Human Rights

Toronto Public Library in breach of its own policy: Imai

Allowing a controversial figure to speak at a public library based on a determination that the topic wasn’t hate speech may have violated the Ontario Human Rights Code and the facility’s own policy, says Toronto human rights lawyer Mika Imai. Read more

Remove chief justice’s name from law school building: Howden

FREDERICTON — Pressure is mounting to have the University of New Brunswick (UNB) remove George Duncan Ludlow’s name from its law faculty building in Fredericton because of his connections to slavery and Indigenous abuse. Read more

Gender-neutral change room for barristers now open at OCA

TORONTO — The Law Society of Ontario says a gender-neutral space has now been created at the province’s top court for barristers needing to change into their robes. Read more

Transgender case could open new avenues in law: Marshall

The issue of transgender rights has created new challenges when it comes to human rights protections, says Toronto employment and human rights lawyer Kevin Marshall. Read more

New sex-ed curriculum doesn't move the dial enough: Imai

The revised sex-ed curriculum for Ontario elementary students won’t please social conservatives or progressive parents upset with Premier Doug Ford after he scrapped the version introduced by the former Liberal government, says Toronto employment and human rights lawyer Mika Imai. Read more

Nova Scotia human rights board awards nearly $600,000 for racist discrimination

HALIFAX — A human rights board has ordered the City of Halifax to pay almost $600,000 in damages after a former bus mechanic suffered racist discrimination. Read more

Family status discrimination case law in flux: Howden

Family status discrimination claims could be on the rise, Toronto employment lawyer Deborah Howden tells Read more

Delays at Ontario human rights tribunal could undermine cases: lawyers

TORONTO — A shortage of adjudicators at the Human Rights Tribunal of Ontario (HRTO) is causing widespread delays that some lawyers say could undermine cases, prolong conflicts and discourage vulnerable people from seeking relief. Read more

Cannabis-related human rights claims on the horizon

Toronto employment lawyer Doug MacLeod tells Law Times it’s likely the courts will see more human rights challenges related to claims an employer failed to accommodate marijuana addiction issues or cannabis use disorder, which is a recognized disability. Read more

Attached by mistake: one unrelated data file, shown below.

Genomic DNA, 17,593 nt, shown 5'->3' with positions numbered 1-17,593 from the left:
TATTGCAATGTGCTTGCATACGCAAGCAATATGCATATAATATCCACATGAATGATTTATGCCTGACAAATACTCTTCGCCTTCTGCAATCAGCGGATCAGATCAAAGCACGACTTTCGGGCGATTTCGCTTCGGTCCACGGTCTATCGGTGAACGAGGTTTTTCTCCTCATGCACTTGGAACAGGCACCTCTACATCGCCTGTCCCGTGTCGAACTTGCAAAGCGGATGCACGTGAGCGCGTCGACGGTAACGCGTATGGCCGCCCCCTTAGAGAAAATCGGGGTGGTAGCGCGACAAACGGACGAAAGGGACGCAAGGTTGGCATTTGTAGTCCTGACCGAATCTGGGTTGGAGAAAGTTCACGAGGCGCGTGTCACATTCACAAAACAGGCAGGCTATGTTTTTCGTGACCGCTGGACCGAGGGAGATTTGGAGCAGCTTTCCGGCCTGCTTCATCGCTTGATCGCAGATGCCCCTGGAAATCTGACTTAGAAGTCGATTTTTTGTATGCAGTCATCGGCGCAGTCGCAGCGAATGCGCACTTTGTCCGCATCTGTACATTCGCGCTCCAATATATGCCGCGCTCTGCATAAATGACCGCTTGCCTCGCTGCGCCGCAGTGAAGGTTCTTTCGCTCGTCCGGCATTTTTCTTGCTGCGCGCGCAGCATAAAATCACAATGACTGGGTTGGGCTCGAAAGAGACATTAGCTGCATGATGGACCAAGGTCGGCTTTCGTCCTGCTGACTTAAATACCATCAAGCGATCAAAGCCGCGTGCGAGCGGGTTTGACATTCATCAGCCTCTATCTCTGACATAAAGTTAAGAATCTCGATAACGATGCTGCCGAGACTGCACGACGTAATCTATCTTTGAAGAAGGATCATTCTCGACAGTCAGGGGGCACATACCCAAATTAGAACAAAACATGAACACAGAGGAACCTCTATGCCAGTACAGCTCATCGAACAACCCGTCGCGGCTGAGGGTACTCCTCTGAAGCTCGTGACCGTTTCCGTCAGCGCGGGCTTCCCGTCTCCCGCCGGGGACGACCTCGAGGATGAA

Systemic discrimination could now be ‘immune from review’

A Supreme Court of Canada (SCC) ruling that supports the Canadian Human Rights Tribunal (CHRT) decision that it does not have the authority to determine if Canadian laws are discriminatory is "counter-intuitive," says Toronto litigator Stephen Moreau. Read more

Selective application of prepay policies a risky business

Restaurants with prepay policies should apply them to everyone or risk exposing themselves to a human rights complaint, Toronto human rights lawyer Andrew Carvajal tells Read more

LSO mandates training on workplace sexual harassment

As the Law Society of Ontario (LSO) highlights the importance of equality, diversity and inclusion (EDI) — and there's a growing awareness of the need to tackle sexual harassment in the workplace — training for lawyers and paralegals is more essential than ever before, says Toronto human rights and employment lawyer Bay Ryley. Read more

PTSD bill a positive step: Achkar

A private member's bill that would establish a federal framework to address post-traumatic stress disorder (PTSD) is a positive step in recognizing mental health issues faced by first responders, Toronto employment and human rights lawyer Christopher Achkar tells The Lawyer's Daily . Read more

Human rights: protecting the individual or the community?

The closure of a respected research and treatment program at Toronto’s Centre for Addiction and Mental Health (CAMH) raises serious questions, says Toronto human rights and employment lawyer Kevin Marshall. Read more

Employers should take steps to accommodate SAD

Although winter will soon be over, some individuals may continue to suffer from the mood disorder formerly known as seasonal affective disorder (SAD) — and employers who dismiss a request to accommodate it do so at their peril, Toronto employment, human rights and civil litigation lawyer Sean O’Donnell writes in The Lawyers Weekly . Read more